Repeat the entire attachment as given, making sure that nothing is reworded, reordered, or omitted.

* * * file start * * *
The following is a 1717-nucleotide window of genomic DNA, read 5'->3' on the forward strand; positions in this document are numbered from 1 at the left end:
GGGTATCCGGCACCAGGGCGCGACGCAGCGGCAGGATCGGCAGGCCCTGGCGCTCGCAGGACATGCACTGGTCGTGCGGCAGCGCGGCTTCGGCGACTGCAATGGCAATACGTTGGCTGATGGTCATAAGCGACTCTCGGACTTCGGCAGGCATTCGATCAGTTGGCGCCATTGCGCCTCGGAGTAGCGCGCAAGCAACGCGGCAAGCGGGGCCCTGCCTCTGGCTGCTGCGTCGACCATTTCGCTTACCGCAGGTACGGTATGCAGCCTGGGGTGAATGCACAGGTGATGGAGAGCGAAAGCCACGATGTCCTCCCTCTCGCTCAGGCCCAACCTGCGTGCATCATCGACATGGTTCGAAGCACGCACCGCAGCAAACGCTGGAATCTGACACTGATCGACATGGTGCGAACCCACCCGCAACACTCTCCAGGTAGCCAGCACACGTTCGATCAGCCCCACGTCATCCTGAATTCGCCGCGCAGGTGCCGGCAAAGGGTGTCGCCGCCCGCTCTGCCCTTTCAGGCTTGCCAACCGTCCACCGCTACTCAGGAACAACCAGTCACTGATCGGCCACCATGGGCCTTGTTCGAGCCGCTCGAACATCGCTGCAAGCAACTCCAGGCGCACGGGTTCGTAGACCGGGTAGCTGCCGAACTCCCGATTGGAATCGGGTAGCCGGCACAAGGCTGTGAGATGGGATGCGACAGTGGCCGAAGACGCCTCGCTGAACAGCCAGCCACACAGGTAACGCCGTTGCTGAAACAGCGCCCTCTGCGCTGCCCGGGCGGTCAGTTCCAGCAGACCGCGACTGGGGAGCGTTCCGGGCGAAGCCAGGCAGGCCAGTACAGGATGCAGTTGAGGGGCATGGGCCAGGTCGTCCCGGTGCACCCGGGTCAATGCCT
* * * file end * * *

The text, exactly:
The following is a 1717-nucleotide window of genomic DNA, read 5'->3' on the forward strand; positions in this document are numbered from 1 at the left end:
GGGTATCCGGCACCAGGGCGCGACGCAGCGGCAGGATCGGCAGGCCCTGGCGCTCGCAGGACATGCACTGGTCGTGCGGCAGCGCGGCTTCGGCGACTGCAATGGCAATACGTTGGCTGATGGTCATAAGCGACTCTCGGACTTCGGCAGGCATTCGATCAGTTGGCGCCATTGCGCCTCGGAGTAGCGCGCAAGCAACGCGGCAAGCGGGGCCCTGCCTCTGGCTGCTGCGTCGACCATTTCGCTTACCGCAGGTACGGTATGCAGCCTGGGGTGAATGCACAGGTGATGGAGAGCGAAAGCCACGATGTCCTCCCTCTCGCTCAGGCCCAACCTGCGTGCATCATCGACATGGTTCGAAGCACGCACCGCAGCAAACGCTGGAATCTGACACTGATCGACATGGTGCGAACCCACCCGCAACACTCTCCAGGTAGCCAGCACACGTTCGATCAGCCCCACGTCATCCTGAATTCGCCGCGCAGGTGCCGGCAAAGGGTGTCGCCGCCCGCTCTGCCCTTTCAGGCTTGCCAACCGTCCACCGCTACTCAGGAACAACCAGTCACTGATCGGCCACCATGGGCCTTGTTCGAGCCGCTCGAACATCGCTGCAAGCAACTCCAGGCGCACGGGTTCGTAGACCGGGTAGCTGCCGAACTCCCGATTGGAATCGGGTAGCCGGCACAAGGCTGTGAGATGGGATGCGACAGTGGCCGAAGACGCCTCGCTGAACAGCCAGCCACACAGGTAACGCCGTTGCTGAAACAGCGCCCTCTGCGCTGCCCGGGCGGTCAGTTCCAGCAGACCGCGACTGGGGAGCGTTCCGGGCGAAGCCAGGCAGGCCAGTACAGGATGCAGTTGAGGGGCATGGGCCAGGTCGTCCCGGTGCACCCGGGTCAATGCCT